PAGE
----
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Bird tower tracking continues at local wetlands

Braddock Bay Bird Observatory today announced that the radio tower atop Seneca Meadows landfill had eight bird detections from late April – late May.

An American Woodcock tagged on April 24, 2019 at Powdermill Avian Nature Center near Rector PA where it remained until April 27, was later detected by the Seneca Meadows tower on that same day. The bird was detected near Altona, Manitoba in early July before settling south Winnipeg for most of the rest of the month.

A Red Knot tagged on the coast of South Carolina around May 6, 2019 was detected by Seneca Meadows on May 20. It was later detected near Cayuga, Ontario in mid-July.

A Red Knot tagged on the coast of South Carolina around May 6, 2019 was detected South of Altoona, PA and then by Seneca Meadows on May 23. It was detected again in northern New Hampshire on August 1, and then near its original banding site on August 4.

A Red Knot tagged on the coast of South Carolina around May 6, 2019 was detected by Seneca Meadows on May 23, and then by towers on the south end of the Hudson Bay on May 24.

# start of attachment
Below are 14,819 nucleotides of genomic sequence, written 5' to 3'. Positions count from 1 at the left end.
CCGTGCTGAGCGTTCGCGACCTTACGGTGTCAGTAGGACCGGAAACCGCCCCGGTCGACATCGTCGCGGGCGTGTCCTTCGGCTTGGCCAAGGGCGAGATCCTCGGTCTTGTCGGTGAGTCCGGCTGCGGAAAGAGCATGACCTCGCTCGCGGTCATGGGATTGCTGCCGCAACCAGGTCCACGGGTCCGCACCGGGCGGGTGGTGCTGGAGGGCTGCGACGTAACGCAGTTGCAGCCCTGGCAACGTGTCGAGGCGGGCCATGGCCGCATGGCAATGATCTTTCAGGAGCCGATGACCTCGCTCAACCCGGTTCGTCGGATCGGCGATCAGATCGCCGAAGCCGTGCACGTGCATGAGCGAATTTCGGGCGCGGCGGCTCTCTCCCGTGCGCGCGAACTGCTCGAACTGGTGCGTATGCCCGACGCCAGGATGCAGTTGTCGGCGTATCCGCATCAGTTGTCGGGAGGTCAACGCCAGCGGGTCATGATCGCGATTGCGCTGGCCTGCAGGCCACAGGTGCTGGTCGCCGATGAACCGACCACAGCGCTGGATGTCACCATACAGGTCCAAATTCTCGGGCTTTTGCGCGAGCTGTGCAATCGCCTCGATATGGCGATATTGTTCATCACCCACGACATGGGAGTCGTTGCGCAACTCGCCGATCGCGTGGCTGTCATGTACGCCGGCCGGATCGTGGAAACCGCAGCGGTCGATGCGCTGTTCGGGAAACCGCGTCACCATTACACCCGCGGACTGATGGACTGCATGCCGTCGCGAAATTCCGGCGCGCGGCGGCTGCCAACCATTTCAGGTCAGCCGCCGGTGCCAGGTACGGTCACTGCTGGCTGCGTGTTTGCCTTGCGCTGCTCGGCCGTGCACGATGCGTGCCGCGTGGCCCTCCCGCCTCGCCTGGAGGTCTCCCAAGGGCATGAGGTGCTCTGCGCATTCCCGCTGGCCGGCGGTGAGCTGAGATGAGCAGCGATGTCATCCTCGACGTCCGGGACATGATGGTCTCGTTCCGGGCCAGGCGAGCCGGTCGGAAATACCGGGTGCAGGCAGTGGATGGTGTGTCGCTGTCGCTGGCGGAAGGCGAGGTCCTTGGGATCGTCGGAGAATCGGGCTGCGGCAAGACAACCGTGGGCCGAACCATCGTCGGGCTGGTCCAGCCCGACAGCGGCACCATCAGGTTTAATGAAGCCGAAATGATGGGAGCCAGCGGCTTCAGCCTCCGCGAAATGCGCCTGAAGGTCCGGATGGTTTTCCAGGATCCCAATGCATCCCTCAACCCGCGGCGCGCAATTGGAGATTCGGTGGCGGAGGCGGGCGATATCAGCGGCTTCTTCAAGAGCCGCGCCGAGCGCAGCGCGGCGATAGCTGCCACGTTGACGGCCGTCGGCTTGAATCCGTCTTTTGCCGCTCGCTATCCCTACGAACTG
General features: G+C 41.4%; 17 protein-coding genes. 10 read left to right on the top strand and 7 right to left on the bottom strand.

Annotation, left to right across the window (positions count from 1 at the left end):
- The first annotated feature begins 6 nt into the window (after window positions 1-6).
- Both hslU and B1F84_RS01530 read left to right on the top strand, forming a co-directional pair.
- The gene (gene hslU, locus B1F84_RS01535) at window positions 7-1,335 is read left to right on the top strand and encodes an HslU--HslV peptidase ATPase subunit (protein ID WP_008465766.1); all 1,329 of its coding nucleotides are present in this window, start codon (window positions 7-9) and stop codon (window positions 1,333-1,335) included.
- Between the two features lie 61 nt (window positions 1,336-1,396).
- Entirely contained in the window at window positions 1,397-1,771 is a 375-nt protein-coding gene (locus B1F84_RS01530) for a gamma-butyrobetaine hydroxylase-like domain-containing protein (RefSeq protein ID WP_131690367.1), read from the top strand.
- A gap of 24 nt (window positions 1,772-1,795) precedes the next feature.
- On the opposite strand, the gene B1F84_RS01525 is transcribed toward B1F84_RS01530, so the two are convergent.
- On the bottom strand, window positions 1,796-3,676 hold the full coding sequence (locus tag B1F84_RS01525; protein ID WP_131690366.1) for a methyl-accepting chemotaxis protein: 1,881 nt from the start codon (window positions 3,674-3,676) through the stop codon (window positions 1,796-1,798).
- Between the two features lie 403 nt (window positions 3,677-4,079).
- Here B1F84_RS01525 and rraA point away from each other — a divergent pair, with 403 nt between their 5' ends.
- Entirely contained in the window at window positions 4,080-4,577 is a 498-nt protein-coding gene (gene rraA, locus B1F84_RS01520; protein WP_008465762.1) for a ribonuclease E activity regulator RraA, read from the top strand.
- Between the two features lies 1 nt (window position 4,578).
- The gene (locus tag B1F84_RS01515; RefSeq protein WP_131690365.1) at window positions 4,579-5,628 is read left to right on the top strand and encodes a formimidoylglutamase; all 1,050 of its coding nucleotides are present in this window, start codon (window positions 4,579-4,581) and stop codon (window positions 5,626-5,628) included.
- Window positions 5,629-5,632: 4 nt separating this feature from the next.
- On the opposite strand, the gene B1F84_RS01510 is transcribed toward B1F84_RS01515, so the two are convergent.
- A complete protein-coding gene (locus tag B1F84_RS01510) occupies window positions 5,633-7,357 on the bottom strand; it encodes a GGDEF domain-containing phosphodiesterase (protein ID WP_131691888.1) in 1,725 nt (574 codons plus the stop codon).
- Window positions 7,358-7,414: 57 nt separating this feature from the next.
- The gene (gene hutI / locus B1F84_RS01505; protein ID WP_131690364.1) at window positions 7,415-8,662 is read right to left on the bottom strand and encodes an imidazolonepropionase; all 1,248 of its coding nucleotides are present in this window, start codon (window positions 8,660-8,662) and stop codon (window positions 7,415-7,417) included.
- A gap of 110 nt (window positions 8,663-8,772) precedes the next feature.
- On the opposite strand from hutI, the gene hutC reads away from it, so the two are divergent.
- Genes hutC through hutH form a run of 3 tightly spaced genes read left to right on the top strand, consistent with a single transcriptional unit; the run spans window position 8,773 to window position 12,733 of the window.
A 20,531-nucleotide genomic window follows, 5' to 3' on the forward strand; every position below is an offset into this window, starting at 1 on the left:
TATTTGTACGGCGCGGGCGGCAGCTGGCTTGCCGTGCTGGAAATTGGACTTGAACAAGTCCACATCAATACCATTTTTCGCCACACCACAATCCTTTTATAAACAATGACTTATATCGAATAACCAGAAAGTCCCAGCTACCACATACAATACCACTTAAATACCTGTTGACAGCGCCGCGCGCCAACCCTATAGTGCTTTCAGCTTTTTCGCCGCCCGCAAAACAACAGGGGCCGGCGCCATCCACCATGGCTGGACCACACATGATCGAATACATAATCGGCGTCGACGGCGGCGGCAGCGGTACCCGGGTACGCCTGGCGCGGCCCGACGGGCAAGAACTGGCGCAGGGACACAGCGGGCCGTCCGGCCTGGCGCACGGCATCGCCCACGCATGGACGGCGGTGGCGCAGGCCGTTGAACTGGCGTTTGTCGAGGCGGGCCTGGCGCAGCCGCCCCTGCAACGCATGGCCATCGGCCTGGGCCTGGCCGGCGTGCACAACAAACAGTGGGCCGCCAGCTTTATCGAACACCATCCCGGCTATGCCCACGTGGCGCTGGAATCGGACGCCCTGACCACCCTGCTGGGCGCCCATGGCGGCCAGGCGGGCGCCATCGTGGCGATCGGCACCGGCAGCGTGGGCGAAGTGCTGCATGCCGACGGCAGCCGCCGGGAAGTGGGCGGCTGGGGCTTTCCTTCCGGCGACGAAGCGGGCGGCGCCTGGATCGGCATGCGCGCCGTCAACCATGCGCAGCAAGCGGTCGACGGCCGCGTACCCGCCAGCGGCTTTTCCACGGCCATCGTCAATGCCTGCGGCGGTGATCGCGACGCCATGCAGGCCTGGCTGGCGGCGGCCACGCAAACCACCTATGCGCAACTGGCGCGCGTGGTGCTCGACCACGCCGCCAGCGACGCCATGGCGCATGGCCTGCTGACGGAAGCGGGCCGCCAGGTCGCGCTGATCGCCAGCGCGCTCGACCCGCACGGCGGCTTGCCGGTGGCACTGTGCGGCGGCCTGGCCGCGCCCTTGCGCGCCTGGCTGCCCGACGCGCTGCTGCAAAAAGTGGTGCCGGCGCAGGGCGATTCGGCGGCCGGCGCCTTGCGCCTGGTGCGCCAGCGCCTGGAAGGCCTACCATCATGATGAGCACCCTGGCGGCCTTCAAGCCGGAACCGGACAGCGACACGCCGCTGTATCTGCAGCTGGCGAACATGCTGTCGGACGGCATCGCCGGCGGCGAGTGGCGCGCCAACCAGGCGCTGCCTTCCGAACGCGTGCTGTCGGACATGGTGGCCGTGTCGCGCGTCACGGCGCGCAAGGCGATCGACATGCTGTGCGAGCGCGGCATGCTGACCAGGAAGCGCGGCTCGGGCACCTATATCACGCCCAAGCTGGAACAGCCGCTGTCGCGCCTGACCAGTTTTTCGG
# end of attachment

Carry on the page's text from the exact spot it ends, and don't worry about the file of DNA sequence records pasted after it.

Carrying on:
A Red Knot tagged on May 15, 2019 near Cape May, NJ, where it remained until May 22, was detected by the Seneca Meadows tower on May 25 and by a tower near Kingston ON the next day.

A Swainson’s Thrush tagged sometime on or around May 13, 2019 at Rockefeller Beach in Louisiana was detected in the Allegheny National Forest in Pennsylvania and by Seneca Meadows on May 23, and then north of Quebec City QC on June 2.

A Virginia Rail tagged on October 26, 2018 at Patuxent River Park just southeast of Washington DC remained there until April 30, 2019, and was subsequently detected near Harrisburg PA later that day and by Seneca Meadows even later the same day.

A White-throated Sparrow tagged on February 27, 2019 on the Olentangy Wetlands near Columbus, OH where it stayed until at least March 19, was subsequently detected south of Erie PA on April 23, before being detected at Seneca Meadows tower on April 25.

Braddock Bay Bird Observatory chose a site two years ago atop the Seneca Meadows landfill in Seneca Falls to launch a new radio tower as part of the Western New York Motus Network.  The Western New York Motus Network is a network of radio receivers currently developing to be used in the tracking of birds and other terrestrial animals.  Independent researchers deploy nanotags primarily on birds and bats, which are then detected whenever the tag is within the detection radius of one of the receiving stations.  The tower located at Seneca Meadows landfill provides a unique elevation for expanded coverage, and an annual bird banding demonstration event is held at the Seneca Meadows Wetlands Preserve to further highlight this ongoing project.

“With the help of Seneca Meadows, BBBO has been able to tap in to a new technology that has revolutionized the study of birds.  BBBO is immensely grateful for the support and interest of the Seneca Meadows community,” offered Andrea Patterson, president of Braddock Bay Bird Observatory.


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